1 Corinthians 3:1-6

1 Corinthians 3:1-6 (NRSV) – “And so, brothers and sisters, I could not speak to you as spiritual people, but rather as people of the flesh, as infants in Christ. I fed you with milk, not solid food, for you were not ready for solid food. Even now you are still not ready, for you are still of the flesh. For as long as there is jealousy and quarreling among you, are you not of the flesh, and behaving according to human inclinations? For when one says, ‘I belong to Paul,’ and another, ‘I belong to Apollos,’ are you not merely human? What then is Apollos? What is Paul? Servants through whom you came to believe, as the Lord assigned to each. I planted, Apollos watered, but God gave the growth.”

Individuals in the Corinthian church were fixated on trying to affiliate with certain individuals, whether it be Paul himself or other church leaders. Paul said that this mentality of the Corinthians was “of the flesh” and in accord with “human inclinations” rather than a spiritual mindset. There is a lot of talk today about spiritual growth, spiritual maturity, and the difference between carnal Christians and mature Christians.

In the context of this passage quoted above, spiritual maturity is about recognition of God’s working. Spiritual growth, correspondingly, is about developing a more expansive view of God’s working. The more you recognize God’s influence in your life, the more you see how you have gotten somewhere or accomplished something that you would not have expected of yourself, the more you are growing spiritually, and the less “jealous” you will be of other people.

But what about the reference to “quarreling” in the passage above? This is a bit difficult because the fact is, believers have some very different doctrines and passions. I know from experience that it is difficult to engage in these matters among those who think differently without the discussions developing an argumentative tone. When you run into people who have a very strong conviction about something, and you say something to the contrary, the people you are talking to will see your comment as quarreling.

But sometimes I feel that I have to say something. For example, I will be scrolling through comments posted on Christian articles and videos, and I’ll see a comment that, while well-intentioned, really goes against certain core principles I carry. Typically, it will be a comment I consider unduly judgmental, critical, or pessimistic in a way that clashes with values connected to my faith. I will then scroll through the replies and see that seemingly everyone else posting agrees with the original commenter.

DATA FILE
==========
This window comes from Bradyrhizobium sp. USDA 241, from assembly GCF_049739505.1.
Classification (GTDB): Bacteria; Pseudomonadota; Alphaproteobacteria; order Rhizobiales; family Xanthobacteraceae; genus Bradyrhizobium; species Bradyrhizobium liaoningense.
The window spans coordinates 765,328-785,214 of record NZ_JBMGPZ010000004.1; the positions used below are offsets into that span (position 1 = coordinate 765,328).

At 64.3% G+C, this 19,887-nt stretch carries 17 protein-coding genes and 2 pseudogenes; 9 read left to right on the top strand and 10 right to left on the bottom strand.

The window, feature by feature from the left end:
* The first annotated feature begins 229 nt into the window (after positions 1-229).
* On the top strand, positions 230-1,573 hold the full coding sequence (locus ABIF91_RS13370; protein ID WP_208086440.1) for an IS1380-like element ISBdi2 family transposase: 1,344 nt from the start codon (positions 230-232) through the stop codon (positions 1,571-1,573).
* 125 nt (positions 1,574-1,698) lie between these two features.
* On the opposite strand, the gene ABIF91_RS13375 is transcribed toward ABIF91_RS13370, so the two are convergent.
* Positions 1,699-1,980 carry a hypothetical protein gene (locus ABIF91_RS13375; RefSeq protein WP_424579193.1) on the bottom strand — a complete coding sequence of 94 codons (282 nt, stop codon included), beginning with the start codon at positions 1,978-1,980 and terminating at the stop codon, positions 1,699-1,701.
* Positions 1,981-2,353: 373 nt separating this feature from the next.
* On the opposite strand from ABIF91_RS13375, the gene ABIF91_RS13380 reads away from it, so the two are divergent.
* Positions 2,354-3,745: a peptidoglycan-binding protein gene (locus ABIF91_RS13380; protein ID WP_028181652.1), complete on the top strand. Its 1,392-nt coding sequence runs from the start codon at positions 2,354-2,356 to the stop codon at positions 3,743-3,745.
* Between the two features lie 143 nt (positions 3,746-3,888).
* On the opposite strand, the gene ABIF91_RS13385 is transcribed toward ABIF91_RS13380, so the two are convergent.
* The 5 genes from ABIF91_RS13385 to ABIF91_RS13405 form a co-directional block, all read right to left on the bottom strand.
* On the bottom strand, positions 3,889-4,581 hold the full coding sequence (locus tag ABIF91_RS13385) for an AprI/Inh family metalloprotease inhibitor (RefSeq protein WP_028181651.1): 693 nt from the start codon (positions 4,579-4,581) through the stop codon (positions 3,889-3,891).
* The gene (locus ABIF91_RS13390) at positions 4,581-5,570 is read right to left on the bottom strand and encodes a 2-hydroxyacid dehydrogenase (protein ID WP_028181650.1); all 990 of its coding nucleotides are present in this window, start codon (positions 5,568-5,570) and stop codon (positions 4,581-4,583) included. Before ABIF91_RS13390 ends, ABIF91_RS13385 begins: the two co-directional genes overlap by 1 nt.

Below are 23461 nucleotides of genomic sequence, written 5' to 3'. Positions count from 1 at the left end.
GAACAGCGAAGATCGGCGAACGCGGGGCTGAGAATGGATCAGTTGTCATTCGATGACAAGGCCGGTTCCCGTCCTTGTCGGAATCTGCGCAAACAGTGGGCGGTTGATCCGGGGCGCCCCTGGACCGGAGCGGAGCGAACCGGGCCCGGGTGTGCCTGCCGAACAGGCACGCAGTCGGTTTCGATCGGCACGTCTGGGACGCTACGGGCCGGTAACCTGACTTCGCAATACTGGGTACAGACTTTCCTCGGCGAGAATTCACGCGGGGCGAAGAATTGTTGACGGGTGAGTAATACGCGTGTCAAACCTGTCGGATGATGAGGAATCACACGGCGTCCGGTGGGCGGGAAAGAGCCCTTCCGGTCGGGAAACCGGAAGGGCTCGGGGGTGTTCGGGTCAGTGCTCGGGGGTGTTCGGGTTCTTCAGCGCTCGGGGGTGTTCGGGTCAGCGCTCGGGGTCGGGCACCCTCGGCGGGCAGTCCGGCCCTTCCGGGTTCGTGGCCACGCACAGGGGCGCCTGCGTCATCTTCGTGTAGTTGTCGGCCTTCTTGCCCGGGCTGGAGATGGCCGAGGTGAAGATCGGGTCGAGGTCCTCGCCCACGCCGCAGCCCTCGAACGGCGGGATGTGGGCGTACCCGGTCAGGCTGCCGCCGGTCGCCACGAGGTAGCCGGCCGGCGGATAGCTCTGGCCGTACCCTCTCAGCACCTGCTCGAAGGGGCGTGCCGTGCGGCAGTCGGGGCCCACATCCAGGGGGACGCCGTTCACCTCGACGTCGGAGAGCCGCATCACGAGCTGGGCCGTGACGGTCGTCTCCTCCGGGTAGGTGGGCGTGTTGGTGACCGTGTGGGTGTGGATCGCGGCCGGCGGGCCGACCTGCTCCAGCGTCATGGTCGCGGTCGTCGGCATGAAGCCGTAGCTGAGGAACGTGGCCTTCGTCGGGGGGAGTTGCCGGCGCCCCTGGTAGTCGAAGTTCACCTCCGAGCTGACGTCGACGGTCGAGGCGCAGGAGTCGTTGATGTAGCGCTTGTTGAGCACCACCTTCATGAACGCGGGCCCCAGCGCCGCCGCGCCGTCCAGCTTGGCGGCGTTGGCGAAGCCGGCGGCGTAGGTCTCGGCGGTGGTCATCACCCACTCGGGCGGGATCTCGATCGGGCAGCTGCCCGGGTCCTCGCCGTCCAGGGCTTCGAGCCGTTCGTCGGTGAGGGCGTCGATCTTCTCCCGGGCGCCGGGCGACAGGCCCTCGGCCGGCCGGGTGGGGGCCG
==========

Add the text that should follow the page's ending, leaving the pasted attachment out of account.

So, I post my own comment in reply. I sometimes get a reply back from somebody implying that I am quarreling. I never say anything judgmental or critical of the original commenter. Nevertheless, I sometimes wonder if I really needed to say what I said. If virtually everyone commenting thinks a certain way, should I have just let them be? But then, there are a few people who will click the “like” button on my comment or reply saying that they agree. I don’t live for “likes,” but nevertheless, it is meaningful to me to know that somebody read what I had to say and found it interesting. Perhaps they too were uneasy with the prevailing sentiment but did not know how to express what they thought or how to make a case for their own view. Perhaps they will think about something I said as they go about their day, and maybe this will lead to their own realization of something that will have a positive impact for them.

If what I say is able to have this impact for somebody, I do not consider it quarreling in the way that Paul describes in the passage above, because my objective is not to be dissentious. That said, the content of what I say is better if it comes from a desire to express the values I have to help people, rather than making a pronouncement of the fact I disagree with something that was said. I try to focus on appreciating the values that I believe God has instilled in me, rather than focusing on how those values differ from those of other people.

The next post in this series will continue on in Chapter 3 of this epistle.

 

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